There is a rather gentle, nostalgic and haltingly hesitant Valsette as the first piece of the op 40 Pensées Lyriques which otherwise stay within the pleasant bounds of sub-Chopin salon. After these inoffensive pieces there is a little more ingenuity in the Six Finnish Folk Songs. The strongest individuality is asserted in Velisurmaaja which unlike much else in these sets actually sounds somewhat like the Sibelius we know. 

The Ten Piano Pieces op. 58 started with a Pierrot-cold Reverie marbled with hints of expressionism. The sprightly Scherzino sounds characteristic of the composer. The German titles with which this sequence is interspersed speak of the publisher's and the composers' hopes to find sales in German homes but there are French titles too. 

On CD3 the Sonata op. 12 is from 1893 - another early work. Its tendency towards bass deep Lisztian arpeggiation recalls the Liszt sonata and Gnomenreigen.

On CD4 the carillon piece (tr. 1) Sibelius wrote for the bell tower of the Berghäll church combines joyful bell sounds with hymnal devotion. This carillon character carries over into the Lonely Pine in the suite The Trees op. 75 (tr.3). The happy Birch Tree is redolent of Grieg's Lyric Pieces while the final The Spruce (tr. 6) is slightly reminiscent of Valse Triste but nowhere near as melancholy. The following Thirteen Pieces are again largely modest fare although the Carillon movement is something more with its hesitant and liquidly feminine charm. The delicate Romanzetta is similarly touching, having a rippling gentle character. The Flowers suite is in five charming movements with the finest being the plangent Campanula (tr. 24). 

The Six Pieces op. 94 are more of the same but here there is the range of emotion and character to be found in op. 76. The shining Sonnet (tr. 27) is a pleasing example. The Op. 97 Six Bagatelles include an impish Humorischter Marsch with some nice discords along the way. 

The first three pieces also exist in orchestral versions. Each is nostalgic and painted in pastel shades with no deep emotional reach. They may well be known to you from the Charles Groves RLPO recordings issued circ 1977 and which, two or three years ago, reappeared on an EMI Classics mid-price double. From the op. 99 Petits Morceaux both the Chopin-hesitant Souvenir and the Moment de valse are gently prominent and engaging.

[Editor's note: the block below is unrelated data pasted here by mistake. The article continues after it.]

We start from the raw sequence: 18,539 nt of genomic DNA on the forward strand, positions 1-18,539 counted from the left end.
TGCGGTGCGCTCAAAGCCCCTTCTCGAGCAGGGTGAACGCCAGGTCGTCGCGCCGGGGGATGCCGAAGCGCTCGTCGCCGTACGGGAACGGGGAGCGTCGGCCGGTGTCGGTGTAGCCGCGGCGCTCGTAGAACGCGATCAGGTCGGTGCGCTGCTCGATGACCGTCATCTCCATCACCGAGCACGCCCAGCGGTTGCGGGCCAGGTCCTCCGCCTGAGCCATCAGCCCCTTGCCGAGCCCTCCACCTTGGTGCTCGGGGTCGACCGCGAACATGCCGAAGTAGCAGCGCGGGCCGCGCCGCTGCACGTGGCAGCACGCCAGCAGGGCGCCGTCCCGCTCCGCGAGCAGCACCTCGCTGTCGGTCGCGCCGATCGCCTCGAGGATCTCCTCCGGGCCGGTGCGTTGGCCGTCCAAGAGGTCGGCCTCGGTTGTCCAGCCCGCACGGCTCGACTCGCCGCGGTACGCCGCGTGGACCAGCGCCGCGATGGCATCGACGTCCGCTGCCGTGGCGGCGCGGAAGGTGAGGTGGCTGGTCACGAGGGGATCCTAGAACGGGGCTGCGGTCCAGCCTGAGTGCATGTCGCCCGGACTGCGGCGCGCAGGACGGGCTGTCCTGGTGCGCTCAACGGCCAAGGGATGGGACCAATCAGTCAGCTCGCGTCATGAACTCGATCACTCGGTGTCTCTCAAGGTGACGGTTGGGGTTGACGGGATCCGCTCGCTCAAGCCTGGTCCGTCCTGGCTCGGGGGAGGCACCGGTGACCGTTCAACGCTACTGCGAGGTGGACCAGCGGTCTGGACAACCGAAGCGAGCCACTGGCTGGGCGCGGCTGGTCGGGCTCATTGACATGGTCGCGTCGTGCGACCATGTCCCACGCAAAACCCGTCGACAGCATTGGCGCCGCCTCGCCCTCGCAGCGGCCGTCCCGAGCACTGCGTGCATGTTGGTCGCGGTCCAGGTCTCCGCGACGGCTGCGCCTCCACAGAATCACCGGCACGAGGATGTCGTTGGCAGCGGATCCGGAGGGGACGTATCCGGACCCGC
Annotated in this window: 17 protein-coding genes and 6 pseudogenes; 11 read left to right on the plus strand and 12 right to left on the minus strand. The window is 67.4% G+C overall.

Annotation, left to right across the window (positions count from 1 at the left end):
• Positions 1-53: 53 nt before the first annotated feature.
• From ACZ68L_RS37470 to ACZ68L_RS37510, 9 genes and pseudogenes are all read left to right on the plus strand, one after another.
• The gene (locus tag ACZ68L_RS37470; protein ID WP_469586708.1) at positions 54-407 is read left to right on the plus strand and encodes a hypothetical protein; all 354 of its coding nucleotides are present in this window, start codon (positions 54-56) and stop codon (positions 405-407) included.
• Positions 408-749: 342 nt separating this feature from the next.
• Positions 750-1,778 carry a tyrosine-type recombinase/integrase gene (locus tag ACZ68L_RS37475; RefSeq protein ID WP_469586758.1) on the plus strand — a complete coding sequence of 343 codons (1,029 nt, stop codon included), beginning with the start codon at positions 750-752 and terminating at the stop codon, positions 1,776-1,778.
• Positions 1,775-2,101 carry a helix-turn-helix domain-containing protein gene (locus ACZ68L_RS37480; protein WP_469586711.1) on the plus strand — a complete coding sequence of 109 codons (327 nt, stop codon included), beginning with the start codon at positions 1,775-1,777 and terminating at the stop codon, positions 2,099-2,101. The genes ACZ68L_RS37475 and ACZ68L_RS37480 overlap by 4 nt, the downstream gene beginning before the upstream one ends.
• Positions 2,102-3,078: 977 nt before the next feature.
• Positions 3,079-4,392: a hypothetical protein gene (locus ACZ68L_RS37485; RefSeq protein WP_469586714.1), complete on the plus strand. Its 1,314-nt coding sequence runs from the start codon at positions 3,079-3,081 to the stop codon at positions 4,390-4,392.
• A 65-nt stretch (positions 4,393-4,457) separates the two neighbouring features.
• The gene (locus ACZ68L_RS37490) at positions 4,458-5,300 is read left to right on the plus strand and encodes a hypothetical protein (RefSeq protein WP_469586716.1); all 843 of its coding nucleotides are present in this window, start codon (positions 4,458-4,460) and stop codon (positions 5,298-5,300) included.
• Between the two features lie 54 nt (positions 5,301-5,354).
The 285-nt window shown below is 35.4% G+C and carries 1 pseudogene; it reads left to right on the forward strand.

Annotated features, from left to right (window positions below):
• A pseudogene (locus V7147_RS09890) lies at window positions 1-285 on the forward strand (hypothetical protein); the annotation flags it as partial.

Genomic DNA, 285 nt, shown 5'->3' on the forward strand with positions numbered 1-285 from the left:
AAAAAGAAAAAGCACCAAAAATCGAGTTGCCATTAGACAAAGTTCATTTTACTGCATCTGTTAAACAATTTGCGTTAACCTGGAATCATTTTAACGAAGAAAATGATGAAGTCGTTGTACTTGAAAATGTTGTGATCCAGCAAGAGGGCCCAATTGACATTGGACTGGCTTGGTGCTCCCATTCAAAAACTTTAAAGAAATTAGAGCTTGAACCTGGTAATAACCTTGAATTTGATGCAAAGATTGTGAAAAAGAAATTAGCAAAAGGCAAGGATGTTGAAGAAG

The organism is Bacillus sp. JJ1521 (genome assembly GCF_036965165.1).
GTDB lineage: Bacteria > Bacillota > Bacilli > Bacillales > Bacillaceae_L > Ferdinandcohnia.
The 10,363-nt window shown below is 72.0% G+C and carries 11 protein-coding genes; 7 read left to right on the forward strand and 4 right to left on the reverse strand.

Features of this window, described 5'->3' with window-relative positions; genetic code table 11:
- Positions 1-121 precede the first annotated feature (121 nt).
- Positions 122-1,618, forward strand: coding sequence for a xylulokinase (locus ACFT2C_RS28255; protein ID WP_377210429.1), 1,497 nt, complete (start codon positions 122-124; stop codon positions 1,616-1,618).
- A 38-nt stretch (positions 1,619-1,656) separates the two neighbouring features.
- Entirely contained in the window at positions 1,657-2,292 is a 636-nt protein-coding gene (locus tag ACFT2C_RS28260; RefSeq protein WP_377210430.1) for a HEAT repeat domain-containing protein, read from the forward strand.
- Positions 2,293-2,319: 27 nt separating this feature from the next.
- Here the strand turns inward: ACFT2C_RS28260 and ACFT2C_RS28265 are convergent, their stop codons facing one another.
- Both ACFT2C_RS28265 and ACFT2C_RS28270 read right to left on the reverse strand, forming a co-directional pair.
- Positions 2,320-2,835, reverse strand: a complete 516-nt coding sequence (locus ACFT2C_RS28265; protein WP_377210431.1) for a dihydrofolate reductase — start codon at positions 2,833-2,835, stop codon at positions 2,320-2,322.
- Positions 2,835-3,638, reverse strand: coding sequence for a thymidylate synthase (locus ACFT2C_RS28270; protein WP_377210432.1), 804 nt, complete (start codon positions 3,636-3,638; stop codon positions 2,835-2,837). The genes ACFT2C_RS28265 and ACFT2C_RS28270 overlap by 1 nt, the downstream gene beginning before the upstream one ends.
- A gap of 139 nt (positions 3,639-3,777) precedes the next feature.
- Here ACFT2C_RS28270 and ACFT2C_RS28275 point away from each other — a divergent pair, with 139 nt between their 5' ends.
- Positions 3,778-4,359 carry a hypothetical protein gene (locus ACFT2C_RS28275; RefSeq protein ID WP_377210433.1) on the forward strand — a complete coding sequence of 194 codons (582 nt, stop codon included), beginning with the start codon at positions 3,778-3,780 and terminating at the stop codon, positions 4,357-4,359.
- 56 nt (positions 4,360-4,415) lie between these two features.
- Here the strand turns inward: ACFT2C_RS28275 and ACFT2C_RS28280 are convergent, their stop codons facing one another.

The Cinq Morceaux romantiques include a fine and wanly passionate Romance. The Scène lyrique and the Scène romantique have a real and in this context rare Sibelian accent. Humoresque includes some intriguing dissonances. 

The Village Church is the first of the Five Characteristic Impressions and uses progressions which instantly establish links with Finlandia. In Mournful Mood (tr. 21) again deploys adventurous dissonances for this short and fleetingly angry funeral processional. 

The Five Esquisses op. 114 include Metsalaulu with its arpeggiated liquid-lapping figure reminiscent of similar piano writing by Bax in his Winter Legends. It's all fairly modest stuff - less exalted than we are lead to expect by the liner-notes. 

Finally the piano version of Finlandia grumbles, blazes, barks and protests in defiance from the nether realms. It's a major work-out for any concert grand let alone for the pianist and Servadei gives it everything she has ... which is a lot. One can imagine this work also suiting Ronald Stevenson and being well attuned to the towering virtuosity and philosophical interests of John Ogdon had he ever discovered it. This works much better than the piano arrangement of Valse Triste mentioned earlier. 

Rewarding music-making then but unassuming and not earth-shatteringly original or intense. If you appreciate Grieg's Lyric Pieces or the gentle piano solos of Peterson-Berger, Madetoja or Palmgren then you must explore this repertoire.

Many of these pieces may have been written to keep Sibelius in cigars and hold the creditors at bay. Composers have to live and support their families as well. However the music is none the worse for that; just don't expect the crown jewels. There are gems tucked away here and there and much else that is unassumingly pleasing.

Rob Barnett